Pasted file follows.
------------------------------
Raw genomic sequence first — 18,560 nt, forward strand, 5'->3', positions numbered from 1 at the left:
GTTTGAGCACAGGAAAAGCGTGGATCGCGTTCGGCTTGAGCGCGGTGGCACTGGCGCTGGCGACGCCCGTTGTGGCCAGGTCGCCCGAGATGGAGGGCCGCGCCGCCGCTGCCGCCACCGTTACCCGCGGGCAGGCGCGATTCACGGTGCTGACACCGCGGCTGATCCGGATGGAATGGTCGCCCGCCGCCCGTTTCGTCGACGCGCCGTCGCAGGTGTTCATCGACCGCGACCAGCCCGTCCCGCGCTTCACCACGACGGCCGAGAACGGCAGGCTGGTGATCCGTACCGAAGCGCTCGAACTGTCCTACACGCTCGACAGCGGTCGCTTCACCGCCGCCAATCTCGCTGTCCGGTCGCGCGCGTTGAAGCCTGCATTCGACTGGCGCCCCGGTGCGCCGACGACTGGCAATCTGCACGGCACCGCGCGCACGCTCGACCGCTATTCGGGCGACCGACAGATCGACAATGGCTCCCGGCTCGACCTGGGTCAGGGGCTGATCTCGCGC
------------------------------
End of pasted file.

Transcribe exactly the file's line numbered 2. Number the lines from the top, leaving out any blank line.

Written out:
GTTTGAGCACAGGAAAAGCGTGGATCGCGTTCGGCTTGAGCGCGGTGGCACTGGCGCTGGCGACGCCCGTTGTGGCCAGGTCGCCCGAGATGGAGGGCCGCGCCGCCGCTGCCGCCACCGTTACCCGCGGGCAGGCGCGATTCACGGTGCTGACACCGCGGCTGATCCGGATGGAATGGTCGCCCGCCGCCCGTTTCGTCGACGCGCCGTCGCAGGTGTTCATCGACCGCGACCAGCCCGTCCCGCGCTTCACCACGACGGCCGAGAACGGCAGGCTGGTGATCCGTACCGAAGCGCTCGAACTGTCCTACACGCTCGACAGCGGTCGCTTCACCGCCGCCAATCTCGCTGTCCGGTCGCGCGCGTTGAAGCCTGCATTCGACTGGCGCCCCGGTGCGCCGACGACTGGCAATCTGCACGGCACCGCGCGCACGCTCGACCGCTATTCGGGCGACCGACAGATCGACAATGGCTCCCGGCTCGACCTGGGTCAGGGGCTGATCTCGCGC